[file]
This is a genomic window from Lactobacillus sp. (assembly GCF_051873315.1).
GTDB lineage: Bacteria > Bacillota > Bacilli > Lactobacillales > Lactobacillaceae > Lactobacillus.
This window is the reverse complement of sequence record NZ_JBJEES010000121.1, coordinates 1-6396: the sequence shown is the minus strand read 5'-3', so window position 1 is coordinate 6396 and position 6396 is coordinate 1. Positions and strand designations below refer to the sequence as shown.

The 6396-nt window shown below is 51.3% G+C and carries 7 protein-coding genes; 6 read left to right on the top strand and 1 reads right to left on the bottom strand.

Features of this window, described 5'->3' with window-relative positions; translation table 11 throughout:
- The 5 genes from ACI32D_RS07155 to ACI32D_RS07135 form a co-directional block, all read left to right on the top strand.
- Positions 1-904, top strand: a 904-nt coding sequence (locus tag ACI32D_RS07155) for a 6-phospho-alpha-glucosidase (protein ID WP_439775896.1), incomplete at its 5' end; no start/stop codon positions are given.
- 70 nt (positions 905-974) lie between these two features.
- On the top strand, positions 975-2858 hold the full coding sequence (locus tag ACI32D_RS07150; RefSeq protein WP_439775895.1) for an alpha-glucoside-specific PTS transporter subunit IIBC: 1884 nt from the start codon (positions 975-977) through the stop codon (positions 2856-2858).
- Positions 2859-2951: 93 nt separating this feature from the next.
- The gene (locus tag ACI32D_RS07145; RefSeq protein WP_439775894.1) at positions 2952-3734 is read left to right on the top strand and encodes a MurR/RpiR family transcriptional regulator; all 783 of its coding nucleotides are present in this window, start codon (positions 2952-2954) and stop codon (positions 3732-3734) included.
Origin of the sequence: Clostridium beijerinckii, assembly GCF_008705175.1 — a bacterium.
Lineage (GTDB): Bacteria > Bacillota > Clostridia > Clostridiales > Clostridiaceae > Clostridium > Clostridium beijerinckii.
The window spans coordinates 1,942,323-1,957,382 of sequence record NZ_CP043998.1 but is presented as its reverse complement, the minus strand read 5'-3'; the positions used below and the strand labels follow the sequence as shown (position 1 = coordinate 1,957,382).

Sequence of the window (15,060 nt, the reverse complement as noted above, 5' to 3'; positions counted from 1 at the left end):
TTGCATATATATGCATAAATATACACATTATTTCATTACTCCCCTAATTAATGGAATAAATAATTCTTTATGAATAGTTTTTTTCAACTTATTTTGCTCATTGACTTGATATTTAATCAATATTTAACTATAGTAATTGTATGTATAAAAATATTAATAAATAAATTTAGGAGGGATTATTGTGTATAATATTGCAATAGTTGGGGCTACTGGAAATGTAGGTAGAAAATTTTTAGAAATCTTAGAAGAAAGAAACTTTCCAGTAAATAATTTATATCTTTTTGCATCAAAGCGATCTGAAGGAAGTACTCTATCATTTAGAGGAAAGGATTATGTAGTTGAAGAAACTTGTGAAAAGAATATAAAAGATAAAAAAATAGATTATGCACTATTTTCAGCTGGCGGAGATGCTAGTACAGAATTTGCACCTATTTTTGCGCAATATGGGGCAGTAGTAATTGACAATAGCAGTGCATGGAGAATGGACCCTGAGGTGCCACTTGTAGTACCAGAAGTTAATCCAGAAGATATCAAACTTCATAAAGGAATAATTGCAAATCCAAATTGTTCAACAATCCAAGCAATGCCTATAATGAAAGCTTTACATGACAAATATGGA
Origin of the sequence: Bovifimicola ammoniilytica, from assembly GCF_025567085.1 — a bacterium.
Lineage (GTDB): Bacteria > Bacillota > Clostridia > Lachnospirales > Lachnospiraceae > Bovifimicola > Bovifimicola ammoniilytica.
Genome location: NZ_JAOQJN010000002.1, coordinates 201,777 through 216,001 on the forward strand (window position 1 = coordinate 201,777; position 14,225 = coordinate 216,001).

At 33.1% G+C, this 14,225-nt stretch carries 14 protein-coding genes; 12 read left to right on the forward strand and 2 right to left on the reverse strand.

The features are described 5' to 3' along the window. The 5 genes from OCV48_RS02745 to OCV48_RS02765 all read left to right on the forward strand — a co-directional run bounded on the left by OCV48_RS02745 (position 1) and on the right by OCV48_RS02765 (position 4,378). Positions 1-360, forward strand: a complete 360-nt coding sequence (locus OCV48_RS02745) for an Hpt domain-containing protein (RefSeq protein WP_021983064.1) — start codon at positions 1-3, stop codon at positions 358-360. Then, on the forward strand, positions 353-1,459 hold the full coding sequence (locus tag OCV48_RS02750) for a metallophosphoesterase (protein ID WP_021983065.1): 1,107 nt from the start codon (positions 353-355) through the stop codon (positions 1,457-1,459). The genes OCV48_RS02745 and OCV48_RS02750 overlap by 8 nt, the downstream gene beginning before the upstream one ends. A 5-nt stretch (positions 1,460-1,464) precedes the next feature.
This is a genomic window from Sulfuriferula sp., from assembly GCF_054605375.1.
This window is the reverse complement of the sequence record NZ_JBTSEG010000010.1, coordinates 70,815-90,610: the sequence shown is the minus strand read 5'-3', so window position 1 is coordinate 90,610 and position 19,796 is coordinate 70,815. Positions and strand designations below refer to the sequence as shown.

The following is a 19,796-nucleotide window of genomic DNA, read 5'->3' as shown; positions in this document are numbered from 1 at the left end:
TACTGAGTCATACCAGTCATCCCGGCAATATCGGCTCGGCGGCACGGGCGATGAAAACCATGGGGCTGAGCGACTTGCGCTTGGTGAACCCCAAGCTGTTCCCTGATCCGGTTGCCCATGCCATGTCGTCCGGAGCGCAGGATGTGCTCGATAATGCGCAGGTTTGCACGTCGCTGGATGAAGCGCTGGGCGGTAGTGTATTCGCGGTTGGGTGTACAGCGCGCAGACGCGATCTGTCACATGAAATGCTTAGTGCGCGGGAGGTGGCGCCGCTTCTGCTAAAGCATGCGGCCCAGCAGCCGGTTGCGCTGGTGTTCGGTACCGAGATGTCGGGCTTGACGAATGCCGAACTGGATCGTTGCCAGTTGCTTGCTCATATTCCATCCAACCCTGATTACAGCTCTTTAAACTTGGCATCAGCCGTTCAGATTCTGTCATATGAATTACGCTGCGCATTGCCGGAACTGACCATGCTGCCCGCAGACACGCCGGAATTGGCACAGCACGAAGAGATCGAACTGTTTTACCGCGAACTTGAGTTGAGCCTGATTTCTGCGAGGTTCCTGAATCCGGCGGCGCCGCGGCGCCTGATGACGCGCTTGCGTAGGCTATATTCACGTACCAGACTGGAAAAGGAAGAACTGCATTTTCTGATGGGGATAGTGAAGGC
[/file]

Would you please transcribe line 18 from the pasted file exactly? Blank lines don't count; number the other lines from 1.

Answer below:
Lineage (GTDB): Bacteria > Bacillota > Clostridia > Lachnospirales > Lachnospiraceae > Bovifimicola > Bovifimicola ammoniilytica.